• deriving (someone’s) claim from another claim
  • deriving (someone’s) claim from the Bible
  • asserting that a claim, actually, is another claim
  • asserting that a claim is ambiguous
  • asserting that a claim is self-evident
  • asserting that a claim is true, false, paradoxical, contradictory, opposing another one, an axiom, demonstrable, not demonstrable
  • asserting that a claim is confirmed by experience
  • asserting that a claim is intuitive, plausible, implausible, unbelievable
  • raising (new) questions
  • answering a question raised by a claim
  • doubting and questioning a result
  • revising a claim
  • revising one’s own claim in view of another claim
  • understanding a view
  • failing to understand a view
  • misrepresenting a view
  • distorting a view
  • evaluating a view
  • dismissing a view
  • re-interpreting a (well-known) view
  • undermining a claim, one’s own claim
  • exposing assumptions
  • explaining an idea in view of its premises or implications
  • illustrating a view
  • finding (further) evidence for or against a view
  • transforming or applying a concept or view to a new issue, in philosophy or elsewhere
  • recontextualising a view
  • repairing a view or argument
  • popularising a view
  • trying to conserve a view
  • trying to advance a view
  • juxtaposing views
  • comparing views
  • resolving a tension between views
  • highlighting a tension between views
  • associating a view with another one
  • appropriating a view
  • pretending to merely repeat a traditional view, while presenting a bold re-interpretation of it [yes, what Ockham does to Aristotle]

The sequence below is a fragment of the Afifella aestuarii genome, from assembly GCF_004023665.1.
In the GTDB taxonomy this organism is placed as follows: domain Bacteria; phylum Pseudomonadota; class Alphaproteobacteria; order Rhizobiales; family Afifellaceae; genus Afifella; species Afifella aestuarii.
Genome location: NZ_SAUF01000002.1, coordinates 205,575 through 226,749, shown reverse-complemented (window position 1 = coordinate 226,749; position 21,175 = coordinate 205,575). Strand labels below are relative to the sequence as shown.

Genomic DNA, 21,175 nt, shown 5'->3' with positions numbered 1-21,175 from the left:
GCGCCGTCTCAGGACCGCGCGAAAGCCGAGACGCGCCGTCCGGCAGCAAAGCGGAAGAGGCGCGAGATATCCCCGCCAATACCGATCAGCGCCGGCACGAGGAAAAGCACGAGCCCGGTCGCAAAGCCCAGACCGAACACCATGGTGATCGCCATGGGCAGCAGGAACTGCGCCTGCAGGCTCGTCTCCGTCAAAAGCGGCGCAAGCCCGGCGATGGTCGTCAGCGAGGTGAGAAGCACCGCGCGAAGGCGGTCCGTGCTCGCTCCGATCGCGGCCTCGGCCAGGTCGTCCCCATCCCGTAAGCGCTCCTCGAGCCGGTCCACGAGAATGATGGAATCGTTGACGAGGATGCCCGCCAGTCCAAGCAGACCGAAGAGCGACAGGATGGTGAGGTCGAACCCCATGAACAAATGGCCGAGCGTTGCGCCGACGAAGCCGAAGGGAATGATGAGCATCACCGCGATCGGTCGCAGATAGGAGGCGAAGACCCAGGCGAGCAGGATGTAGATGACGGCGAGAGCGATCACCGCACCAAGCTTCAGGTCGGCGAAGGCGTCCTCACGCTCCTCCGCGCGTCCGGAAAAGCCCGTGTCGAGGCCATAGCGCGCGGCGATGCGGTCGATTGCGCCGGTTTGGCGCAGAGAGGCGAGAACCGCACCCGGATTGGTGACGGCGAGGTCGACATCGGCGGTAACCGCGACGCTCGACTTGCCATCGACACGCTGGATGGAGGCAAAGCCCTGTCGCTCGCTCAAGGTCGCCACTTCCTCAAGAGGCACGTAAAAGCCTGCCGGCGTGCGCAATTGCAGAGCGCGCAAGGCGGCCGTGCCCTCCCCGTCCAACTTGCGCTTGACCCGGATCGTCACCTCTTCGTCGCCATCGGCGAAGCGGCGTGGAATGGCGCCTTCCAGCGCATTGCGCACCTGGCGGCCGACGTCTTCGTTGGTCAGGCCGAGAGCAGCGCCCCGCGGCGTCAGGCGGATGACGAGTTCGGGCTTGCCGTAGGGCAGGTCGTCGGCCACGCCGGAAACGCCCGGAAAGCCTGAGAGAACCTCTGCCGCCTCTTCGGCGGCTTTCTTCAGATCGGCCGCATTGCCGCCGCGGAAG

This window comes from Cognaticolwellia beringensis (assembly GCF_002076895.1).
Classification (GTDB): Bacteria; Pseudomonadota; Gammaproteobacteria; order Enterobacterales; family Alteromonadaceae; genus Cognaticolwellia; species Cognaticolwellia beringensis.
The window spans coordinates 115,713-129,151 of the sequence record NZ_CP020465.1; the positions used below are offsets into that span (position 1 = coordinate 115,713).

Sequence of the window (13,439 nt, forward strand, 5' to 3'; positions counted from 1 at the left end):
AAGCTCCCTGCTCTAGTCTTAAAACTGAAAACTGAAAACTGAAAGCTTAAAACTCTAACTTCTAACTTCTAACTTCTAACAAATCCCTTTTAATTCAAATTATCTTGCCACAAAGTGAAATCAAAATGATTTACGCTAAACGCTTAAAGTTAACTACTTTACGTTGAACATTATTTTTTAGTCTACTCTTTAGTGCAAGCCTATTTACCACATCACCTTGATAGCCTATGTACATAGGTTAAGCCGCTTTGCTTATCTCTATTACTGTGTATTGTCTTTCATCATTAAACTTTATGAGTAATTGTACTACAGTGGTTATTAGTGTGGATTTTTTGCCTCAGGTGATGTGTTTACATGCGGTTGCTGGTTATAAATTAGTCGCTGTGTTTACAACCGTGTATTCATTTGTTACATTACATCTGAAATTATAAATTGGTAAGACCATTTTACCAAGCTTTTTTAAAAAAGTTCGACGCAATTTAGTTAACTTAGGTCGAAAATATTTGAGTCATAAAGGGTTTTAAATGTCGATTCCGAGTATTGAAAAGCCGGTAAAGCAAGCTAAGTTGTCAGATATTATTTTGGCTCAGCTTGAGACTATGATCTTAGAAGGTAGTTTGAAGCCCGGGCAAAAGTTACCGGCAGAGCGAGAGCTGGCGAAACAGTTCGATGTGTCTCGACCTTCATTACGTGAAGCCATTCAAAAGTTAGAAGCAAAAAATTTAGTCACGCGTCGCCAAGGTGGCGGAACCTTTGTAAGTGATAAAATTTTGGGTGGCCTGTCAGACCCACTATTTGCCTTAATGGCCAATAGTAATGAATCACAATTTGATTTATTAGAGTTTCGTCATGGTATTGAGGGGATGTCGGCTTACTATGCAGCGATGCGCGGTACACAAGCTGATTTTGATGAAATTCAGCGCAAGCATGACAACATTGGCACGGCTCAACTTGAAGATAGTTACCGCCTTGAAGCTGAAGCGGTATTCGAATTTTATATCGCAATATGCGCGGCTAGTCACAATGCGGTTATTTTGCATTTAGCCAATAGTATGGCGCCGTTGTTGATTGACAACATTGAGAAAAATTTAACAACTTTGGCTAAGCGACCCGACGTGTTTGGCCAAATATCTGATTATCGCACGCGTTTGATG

• explicitly accepting a view
  • pretending to accept a view
  • accepting a view, while condemning the proponent
  • rejecting a view, while praising the proponent
  • pretending to reject a view, while actually appropriating (part of) it [yes, I’m thinking of Reid]
  • pretending to accept a view, while rejecting its premises
  • highlighting relations between views (analogies etc.)
  • ridiculing a view
  • belittling a view
  • shunning a view
  • showing societal consequences of a view
  • suppressing or hiding a claim
  • disavowing a claim
  • retracting a claim
  • putting a view in euphemistic terms
  • showing that a claim is outrageous, heretical, controversial, complacent
  • polemicising against a view
  • etc.

This list is certainly not exhaustive. And “view” or “claim” might concern the whole or a part, an argument, a term or concept. Even if we have some more positive or negative forms of responses, we have to see that all of these ways go beyond mere opposition, counterargument or criticism. Sometimes the listed moves are made explicitly; sometimes a move in a text might be explicable as result of such a move. What is perhaps most salient is that they often say as much about the commitments of the respondent as they are intended to say about the other text that is being responded to. While mere criticism of an opponent does not require us to expose our commitments, much of what we find in (historical) texts is owing to commitments. (In other words, adversarial communication in current professional settings, such as the Q&A after talks, might often be taken as people merely showing off their chops, without invoking their own commitments and vulnerabilities. But this is not what we should expect to find in historical texts.)*** So if we look at Spinoza as criticising Descartes, for instance, we should not overlook that the agreements between the commitments and interests of these authors are just as important as the tensions and explicit disagreement. Looking again at the issue of climate change, it is clear that most moves probably consist in understanding claims and their implications, establishing agreement and noting tensions, corroborating ideas, assessing consequences, providing evidence, trying to confirm results etc. So the focus on opposition might be said to give us a wrong idea of the real moves within a historical debate and of the moves that stabilise a debate or make it stick.